Conventional ratings systems such as the Elo inspired official ICC team ratings have two major shortcomings. First, they do not take into account the margin of victory. A team winning a series 3-0 with 3 narrow wins and a team winning a series 3-0 with 3 innings wins are considered to be equally superior to their opponent by the ICC's rating. A corollary to this is the fact that for any drawn match both teams end up with equal points, irrespective of how far each may have ended up from victory or defeat. This is a basic misunderstanding of a 'draw' in Test cricket. In Tests, a 'draw' means that the match was inconclusive. This is different from a draw in say football, in which a draw means both sides scored the same number of goals. Second, they use arbitrary cut offs to determine which match performance will be considered in the rating and to what extent these will be considered. The team performance rating devised here at FormBook is an attempt to overcome both these difficulties. The following example illustrates the basic match calculation:
Consider Australia v South Africa at Perth, 2016.
The match summary can be written as follows:
Australia 605/20 in 1137 balls faced lost to South Africa 782/18 in 1343 balls faced.
The cost of each wicket in this Test was 36.5 runs per wicket.
Australia Raw Points = 605/1137 + 18*36.5/1343 = 1.021<
South Africa Raw Points = 782/1343 + 20*36.5/1137 = 1.216
Win Bonus for the match = 0.5*(1.021 + 1.216) = 1.119
Since South Africa won, the Win Bonus is awarded to South Africa.
Australia Total Points = 1.021
South Africa Total Points = 1.216 + 1.119 = 2.335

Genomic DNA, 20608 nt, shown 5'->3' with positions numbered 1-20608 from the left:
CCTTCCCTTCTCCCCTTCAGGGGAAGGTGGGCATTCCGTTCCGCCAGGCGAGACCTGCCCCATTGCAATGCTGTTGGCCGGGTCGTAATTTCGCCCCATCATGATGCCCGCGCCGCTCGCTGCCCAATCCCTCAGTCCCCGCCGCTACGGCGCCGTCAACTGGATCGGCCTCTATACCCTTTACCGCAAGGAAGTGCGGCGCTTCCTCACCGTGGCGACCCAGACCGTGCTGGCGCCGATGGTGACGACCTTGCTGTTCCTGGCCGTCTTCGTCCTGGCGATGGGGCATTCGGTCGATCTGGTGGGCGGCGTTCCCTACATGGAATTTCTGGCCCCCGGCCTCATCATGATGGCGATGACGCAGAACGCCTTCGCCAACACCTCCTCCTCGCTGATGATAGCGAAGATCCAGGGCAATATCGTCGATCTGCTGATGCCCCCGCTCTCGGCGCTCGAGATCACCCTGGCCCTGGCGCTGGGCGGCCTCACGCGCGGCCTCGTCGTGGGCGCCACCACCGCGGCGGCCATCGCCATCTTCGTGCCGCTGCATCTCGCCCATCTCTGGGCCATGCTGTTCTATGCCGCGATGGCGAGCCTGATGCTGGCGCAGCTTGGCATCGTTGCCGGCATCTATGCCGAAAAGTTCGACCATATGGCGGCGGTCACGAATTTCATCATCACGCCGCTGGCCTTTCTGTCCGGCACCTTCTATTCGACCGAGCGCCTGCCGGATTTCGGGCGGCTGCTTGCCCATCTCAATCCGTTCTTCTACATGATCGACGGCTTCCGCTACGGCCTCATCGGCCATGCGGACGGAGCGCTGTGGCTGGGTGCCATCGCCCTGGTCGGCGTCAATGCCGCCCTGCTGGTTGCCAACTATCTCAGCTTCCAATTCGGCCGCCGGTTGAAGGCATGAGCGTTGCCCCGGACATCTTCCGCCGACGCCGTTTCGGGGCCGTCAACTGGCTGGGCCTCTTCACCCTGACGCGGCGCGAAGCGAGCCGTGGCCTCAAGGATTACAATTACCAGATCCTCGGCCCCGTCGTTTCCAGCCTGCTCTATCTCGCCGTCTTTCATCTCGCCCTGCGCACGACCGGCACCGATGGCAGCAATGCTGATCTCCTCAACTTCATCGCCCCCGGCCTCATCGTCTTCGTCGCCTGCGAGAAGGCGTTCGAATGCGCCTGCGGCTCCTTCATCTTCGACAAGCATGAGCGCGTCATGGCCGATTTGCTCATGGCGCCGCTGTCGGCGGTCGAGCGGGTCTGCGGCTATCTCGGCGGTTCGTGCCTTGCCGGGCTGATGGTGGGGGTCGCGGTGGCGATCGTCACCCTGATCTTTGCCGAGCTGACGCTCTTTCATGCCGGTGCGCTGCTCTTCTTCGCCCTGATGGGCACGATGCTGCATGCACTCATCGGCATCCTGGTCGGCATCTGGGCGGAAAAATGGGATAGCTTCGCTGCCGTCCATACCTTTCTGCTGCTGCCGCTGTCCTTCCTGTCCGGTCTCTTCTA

Australia's share of the points = 1.021/(1.021 + 2.335) = 0.303
South Africa's share of the points = 1 - 0.303 = 0.697
The match performance is recorded for each match on each match page as follows:
Each player in the South Africa and Australia XIs who participated in this game is assigned this team performance. The rating of any team at the start of any test is the simple average of the rating of all the tests which the XI participating in that Test has played in. Tests in which 5 players of the XI have played in are counted five times.
This approach overcomes the problem of having to arbitrarily set time limits for consideration. The matches considered are the matches in which the players in the current XI have participated. The assumption here is that teams are selected to win. And when they don't win, players get dropped. This approach also overcomes the problem of measuring margin of victory. A team's rating at any given time is a measure of its dominance relative to other teams at that point in time. Here is the history of Australia's Test team rating. as an example.
The approach used to calculate ODI ratings is identical. Only matches against Test playing opposition is considered when measuring a team's rating.